I Must Belong Somewhere
Three men. Two migrations. One endless journey.
By Jonathan Dean
From Sunday Times journalist Jonathan Dean, a journey into his family history, which throws up surprising parallels with the present-day refugee crisis.
'An extraordinary family tale of survival' Sunday Times
Human and curious . . . an admirable family memoir of migration' Guardian
Jonathan Dean's great-grandfather, David Schapira, lived a life of epic achievement and epic suffering. Forced to flee Ukraine at the outbreak of World War I, he was blinded fighting for his adopted country then survived - just - the concentration camp that country later sent him to. In between he found love and laughter in Vienna, and became the first Austrian lawyer to train using braille - something no Briton would do until the new century dawned.
Dean's grandfather, Heinz Schapira, was also a refugee. Aged 16, he said goodbye to his parents and embarked on a nail-biting journey to Britain, to escape his fate as an Austrian Jew. The prejudice he faced and assimilation he achieved are laid out in the pages of his diary, pages filled with pain and joy, surprising observations and irrepressible humour.
But this is no ordinary family history. As Dean visits the places which changed the course of his family tree - Vienna, Cologne, Ukraine - he finds history repeating itself. He talks to refugees from the Middle East, people who left their homes and families at the same age as David and Heinz. And he observes the warning signs: the bigoted excesses of Brexit Britain, the rise of the Far Right in Austria, the backlash against refugees in Germany.
By viewing these contemporary experiences through the prism of his family history - and vice versa - Dean creates an impassioned, profoundly timely study of what it means to be a refugee, to be European and, ultimately, to be British.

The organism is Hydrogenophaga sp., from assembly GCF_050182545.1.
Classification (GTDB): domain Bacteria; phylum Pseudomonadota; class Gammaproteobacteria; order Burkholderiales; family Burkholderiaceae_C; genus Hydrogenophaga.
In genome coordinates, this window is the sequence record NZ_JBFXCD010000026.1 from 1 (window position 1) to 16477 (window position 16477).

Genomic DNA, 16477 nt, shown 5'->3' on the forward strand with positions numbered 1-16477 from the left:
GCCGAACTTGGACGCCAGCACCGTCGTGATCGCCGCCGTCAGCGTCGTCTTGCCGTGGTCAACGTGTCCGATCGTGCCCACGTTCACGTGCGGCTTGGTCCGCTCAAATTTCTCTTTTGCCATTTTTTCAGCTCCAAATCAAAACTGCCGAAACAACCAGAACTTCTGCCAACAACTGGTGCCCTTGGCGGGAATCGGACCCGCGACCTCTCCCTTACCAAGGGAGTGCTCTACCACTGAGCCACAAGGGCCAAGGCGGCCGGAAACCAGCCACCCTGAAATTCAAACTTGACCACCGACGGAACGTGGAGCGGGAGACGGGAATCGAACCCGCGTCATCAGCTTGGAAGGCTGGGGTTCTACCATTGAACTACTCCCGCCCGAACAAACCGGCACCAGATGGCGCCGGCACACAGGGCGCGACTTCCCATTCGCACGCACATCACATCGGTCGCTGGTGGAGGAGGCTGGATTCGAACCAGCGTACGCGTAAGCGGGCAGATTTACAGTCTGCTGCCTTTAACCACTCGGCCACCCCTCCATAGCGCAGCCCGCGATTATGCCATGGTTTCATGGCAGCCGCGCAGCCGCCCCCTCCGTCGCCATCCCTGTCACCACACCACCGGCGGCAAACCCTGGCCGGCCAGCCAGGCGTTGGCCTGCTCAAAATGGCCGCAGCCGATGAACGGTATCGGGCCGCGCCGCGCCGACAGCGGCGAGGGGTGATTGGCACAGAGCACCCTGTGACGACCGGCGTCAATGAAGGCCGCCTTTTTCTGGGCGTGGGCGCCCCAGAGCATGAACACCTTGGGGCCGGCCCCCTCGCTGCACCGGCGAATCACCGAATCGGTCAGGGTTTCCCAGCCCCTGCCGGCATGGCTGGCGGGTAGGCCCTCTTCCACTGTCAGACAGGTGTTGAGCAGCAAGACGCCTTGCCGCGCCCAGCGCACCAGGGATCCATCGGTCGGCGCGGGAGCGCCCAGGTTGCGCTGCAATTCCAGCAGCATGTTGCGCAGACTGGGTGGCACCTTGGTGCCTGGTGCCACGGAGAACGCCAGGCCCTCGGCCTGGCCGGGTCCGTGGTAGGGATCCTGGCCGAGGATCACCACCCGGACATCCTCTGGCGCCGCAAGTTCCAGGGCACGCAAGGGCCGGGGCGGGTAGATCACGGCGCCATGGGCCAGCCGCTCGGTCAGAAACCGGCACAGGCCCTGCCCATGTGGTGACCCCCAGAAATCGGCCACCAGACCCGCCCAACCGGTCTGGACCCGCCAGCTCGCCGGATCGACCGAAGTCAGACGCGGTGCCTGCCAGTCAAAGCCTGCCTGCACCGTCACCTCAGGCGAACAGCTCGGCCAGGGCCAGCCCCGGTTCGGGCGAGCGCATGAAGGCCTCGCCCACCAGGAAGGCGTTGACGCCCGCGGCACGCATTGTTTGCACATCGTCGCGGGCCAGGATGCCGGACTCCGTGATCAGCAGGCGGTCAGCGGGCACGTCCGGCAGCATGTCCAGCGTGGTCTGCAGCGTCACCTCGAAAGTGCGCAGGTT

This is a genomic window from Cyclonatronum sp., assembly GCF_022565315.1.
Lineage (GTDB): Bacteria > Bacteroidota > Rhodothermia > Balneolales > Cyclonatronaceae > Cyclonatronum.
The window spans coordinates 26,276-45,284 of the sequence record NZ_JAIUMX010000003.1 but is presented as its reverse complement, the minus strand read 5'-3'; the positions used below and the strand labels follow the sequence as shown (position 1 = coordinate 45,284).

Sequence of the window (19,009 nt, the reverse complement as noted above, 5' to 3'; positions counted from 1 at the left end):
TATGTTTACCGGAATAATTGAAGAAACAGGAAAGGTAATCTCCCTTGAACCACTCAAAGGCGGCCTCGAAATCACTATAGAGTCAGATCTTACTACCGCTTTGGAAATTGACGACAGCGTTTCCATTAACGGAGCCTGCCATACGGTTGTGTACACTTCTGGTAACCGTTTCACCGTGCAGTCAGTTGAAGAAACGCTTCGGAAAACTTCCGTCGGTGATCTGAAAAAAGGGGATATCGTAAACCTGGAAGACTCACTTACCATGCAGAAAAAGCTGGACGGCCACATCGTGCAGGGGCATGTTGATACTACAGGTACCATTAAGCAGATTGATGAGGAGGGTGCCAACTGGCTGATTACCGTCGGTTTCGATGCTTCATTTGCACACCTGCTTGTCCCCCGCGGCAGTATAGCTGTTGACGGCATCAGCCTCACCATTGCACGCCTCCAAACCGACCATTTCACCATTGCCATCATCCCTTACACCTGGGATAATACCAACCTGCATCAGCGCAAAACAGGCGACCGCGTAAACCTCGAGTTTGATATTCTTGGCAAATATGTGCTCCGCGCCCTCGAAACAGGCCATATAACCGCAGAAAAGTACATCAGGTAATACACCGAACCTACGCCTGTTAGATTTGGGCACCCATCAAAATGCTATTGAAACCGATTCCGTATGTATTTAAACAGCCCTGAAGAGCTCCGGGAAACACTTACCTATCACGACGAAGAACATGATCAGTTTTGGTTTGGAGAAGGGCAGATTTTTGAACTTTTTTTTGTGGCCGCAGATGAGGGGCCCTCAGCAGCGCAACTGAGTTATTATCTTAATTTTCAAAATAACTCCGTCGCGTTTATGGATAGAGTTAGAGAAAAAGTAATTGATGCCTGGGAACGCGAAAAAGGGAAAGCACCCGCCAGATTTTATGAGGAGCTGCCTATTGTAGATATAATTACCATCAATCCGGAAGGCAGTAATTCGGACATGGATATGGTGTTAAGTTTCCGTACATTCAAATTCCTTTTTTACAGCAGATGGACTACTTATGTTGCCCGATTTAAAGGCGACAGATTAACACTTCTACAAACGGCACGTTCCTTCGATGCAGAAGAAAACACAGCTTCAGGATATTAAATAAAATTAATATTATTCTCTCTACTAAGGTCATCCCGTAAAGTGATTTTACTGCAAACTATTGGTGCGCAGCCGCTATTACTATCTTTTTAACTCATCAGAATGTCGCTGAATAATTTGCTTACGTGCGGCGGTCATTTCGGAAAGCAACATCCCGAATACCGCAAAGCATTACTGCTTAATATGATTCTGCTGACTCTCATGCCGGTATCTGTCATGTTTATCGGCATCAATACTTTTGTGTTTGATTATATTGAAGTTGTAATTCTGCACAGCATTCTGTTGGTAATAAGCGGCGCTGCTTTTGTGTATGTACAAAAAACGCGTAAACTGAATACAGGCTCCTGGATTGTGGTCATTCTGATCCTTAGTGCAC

Jonathan Dean is Senior Writer for the Sunday Times Culture, regularly interviewing the world's biggest stars. He has written for the paper's News Review, Style, Magazine and Travel sections, on subjects ranging from Remembrance Day to holidays in LA, and contributed to the Pool, GQ, Shortlist, the Independent and Red.
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- Publication date:
18 May 2017
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Jonathan Dean's remarkable family saga would make the producers of Who Do You Think You Are? weak at the knees. — Tarquin Hall, SUNDAY TIMES
Humane and curious... an admirable family memoir. — Steven Poole, GUARDIAN
Against the shocking news stories of the last couple of years, Jonathan Dean's very human take on the journey of a refugee has fresh resonance. Examining the lives caught in the crossfire as Europe twice fragmented in world war makes this a must read now. — Emily Phillips, GRAZIA
Get a copy for your Brexit-voting uncle. — Clare Pennington, GRAZIA
He explores complex subjects accessibly, and his book is all the more powerful for it. — Max Liu, I PAPER